Except on 2nd down, David Verser, a wide receiver, missed an Anderson audible… and his block causing Johnson to be tackled in the backfield for a loss. On third down, offensive coordinator Lindy Infante fooled the Niners with a play action to Johnson. Anderson hit running back Charles Alexander with a pass in the flat where, out of nowhere, 49′er linebacker Dan Bunz wrapped up Alexander and brought him down shy of the goal line. Later, Alexander would confess that his pattern was designed to take him into the end zone, but he broke it off too soon giving Bunz the opportunity to tackle him short. Everyone in Pontiac knew Pete Johnson would get the ball on 4th down, including Hacksaw Reynolds and Ronnie Lott who plugged the whole, stopping Johnson and taking the ball over on downs. The Bengals would eventually fall 26-21.

The 49′ers would benefit from the Bengals in 1985. That’s when Paul Brown decided to forego drafting Jerry Rice to fill the team’s need at WR. Rice was highly regarded by many teams, but his 40 time had been suspect. So Brown went with Miami All-American, Eddie Brown instead. Brown had a good career in Cincinnati, going to the Super Bowl and a couple of Pro Bowls. But he wasn’t Jerry Rice.

Just before Paul Brown’s death, the 49′ers would deal the Bengals another heartbreak, this time with a last-minute 20-16 win in Super Bowl XXIII. Prior to that game, the Bengals valuable “power back” Stanley Wilson relapsed into a cocaine-induced stupor at the team hotel. Not only did Wilson’s subsequent absence deal a blow to team morale, but it robbed the Bengals of a valuable “straight ahead” runner who could have been a factor in a game that saw “cutback” runners James Brooks and Ickey Woods struggle the entire game on the Joe Robbie Stadium turf. Wilson’s absence wasn’t the only piece of bad luck for the Bengals though.

In the first quarter, Pro-Bowl nose tackle Tim Krumrie broke his leg in one of the most gruesome replays outside of Joe Theisman. Still, the game was the Bengals for the taking when Joe Montana hit Bengal cornerback Lewis Billups between the numbers when he misread a pass to the end zone in the 4th quarter. Had Billups held on, it would have been difficult to imagine the 49′ers winning. Instead, Billups dropped the sure interception and the Niners scored on that drive.

After Paul Brown’s death, his son Mike Brown took over the team. Unlike his father, who had a keen eye for talent, building the Bengals success on finding hidden gems like Ken Anderson, Krumrie, Bruce Reimers, and Bruce Kozerski, Mike Brown showed a penchant for not only failing to prosper in the late rounds, but botching “can’t miss” slots in the first round. During the 1990s when Mike Brown was the final arbiter of Bengal drafts, the Bengals spent their top picks on David Klingler, John Copeland, Dan Wilkinson, Kijana Carter, Reinard Wilson, and Akili Smith. Not only were those picks a waste of money, a disaster in itself under the salary cap system, but each failure represented another later pick the Bengals would have to use to compensate for missing at that position.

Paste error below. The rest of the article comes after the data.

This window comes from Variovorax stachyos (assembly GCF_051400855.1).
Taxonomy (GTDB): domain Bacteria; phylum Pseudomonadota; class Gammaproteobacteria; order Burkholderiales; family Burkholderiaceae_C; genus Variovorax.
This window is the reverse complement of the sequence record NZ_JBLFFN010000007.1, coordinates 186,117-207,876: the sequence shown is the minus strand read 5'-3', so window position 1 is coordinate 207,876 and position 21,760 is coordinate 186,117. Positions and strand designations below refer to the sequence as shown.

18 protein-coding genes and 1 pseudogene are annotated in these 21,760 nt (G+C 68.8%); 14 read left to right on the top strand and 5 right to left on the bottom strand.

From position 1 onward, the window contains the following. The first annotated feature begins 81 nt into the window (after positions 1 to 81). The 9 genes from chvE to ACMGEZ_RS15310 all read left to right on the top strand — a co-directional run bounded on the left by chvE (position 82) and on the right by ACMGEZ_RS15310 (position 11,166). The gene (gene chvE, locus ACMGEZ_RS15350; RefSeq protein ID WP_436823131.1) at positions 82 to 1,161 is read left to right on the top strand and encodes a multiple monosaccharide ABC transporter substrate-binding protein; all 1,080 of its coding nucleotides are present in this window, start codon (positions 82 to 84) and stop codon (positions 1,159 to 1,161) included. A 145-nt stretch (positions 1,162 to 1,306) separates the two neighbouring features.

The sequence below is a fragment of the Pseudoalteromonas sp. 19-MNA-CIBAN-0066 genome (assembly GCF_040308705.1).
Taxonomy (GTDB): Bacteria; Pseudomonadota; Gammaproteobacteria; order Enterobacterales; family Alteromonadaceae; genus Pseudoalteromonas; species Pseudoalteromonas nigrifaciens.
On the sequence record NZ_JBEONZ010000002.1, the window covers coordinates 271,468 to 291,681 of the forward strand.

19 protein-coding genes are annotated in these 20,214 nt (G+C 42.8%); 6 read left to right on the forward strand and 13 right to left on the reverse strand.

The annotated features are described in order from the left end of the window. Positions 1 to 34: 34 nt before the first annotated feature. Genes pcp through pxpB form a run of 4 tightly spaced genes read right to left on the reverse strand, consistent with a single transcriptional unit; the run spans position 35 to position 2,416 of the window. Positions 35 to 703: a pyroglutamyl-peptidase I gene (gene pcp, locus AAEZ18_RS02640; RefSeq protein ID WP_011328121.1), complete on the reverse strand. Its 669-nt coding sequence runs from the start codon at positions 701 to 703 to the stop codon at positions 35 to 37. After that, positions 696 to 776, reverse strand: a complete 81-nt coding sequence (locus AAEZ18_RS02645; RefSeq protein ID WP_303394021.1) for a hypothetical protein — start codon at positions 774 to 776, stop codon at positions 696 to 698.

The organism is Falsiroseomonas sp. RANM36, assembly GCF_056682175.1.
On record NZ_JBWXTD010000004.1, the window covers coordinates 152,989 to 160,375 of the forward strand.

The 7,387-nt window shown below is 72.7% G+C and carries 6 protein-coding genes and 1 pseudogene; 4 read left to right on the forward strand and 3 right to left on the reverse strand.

Brown finally hit it right in 2003, drafting Heisman Trophy winner Carson Palmer of USC with the overall number one pick. The team had its first franchise quarterback since Boomer Esiason. As expected, Palmer led the team to a division title and a playoff berth in 2005, his first full season under center. Facing the rival Steelers in the first round of the playoffs, Palmer’s knee was shredded on the first play of the game as former Bengal, Kimo von Oelhoeffen plowed into Palmer’s straight left leg. The Bengals couldn’t maintain their offense under backup Jon Kitna and the Steelers went on to win the Super Bowl.

The 2005 draft would mark the epitome of the confluence of bad choices and bad luck for the Bengals. First round pick, David Pollack, from Georgia would have a promising career cut short by a nearly catastrophic neck injury. Second round pick Odell Thurman, also of UGA, would devolve into a life of meth addiction, ending his career that seemed destined for stardom. And third round pick, Chris Henry, would leave mouths agape with his acrobatic skills on the field, only to run afoul of the law off the field and face suspension. In 2009, his life seemingly turned in a positive direction, Henry was killed after falling out of his girlfriend’s truck during a domestic altercation.

The drafts of 1995, 1999, 2000, and 2005 were total wastes for the Bengals as not one multi-year starter came from those choices. With that history, and the rotten luck, it’s no wonder the Bengals have foundered as a franchise. The drafts have been promising in recent years, with solid defensive picks like Leon Hall, Keith Rivers, and Rey Maualuga. But the Bengals face the likely retirement of Carson Palmer and breaking in a rookie quarterback, Andy Dalton of TCU.

Will the tide ever turn in Cincinnati? Or will the franchise founded by Paul Brown forever be known as “the Bungles?”

Tags: Bill Walsh, Cincinnati, Cincinnati Bengals, Football, NFL, Paul Brown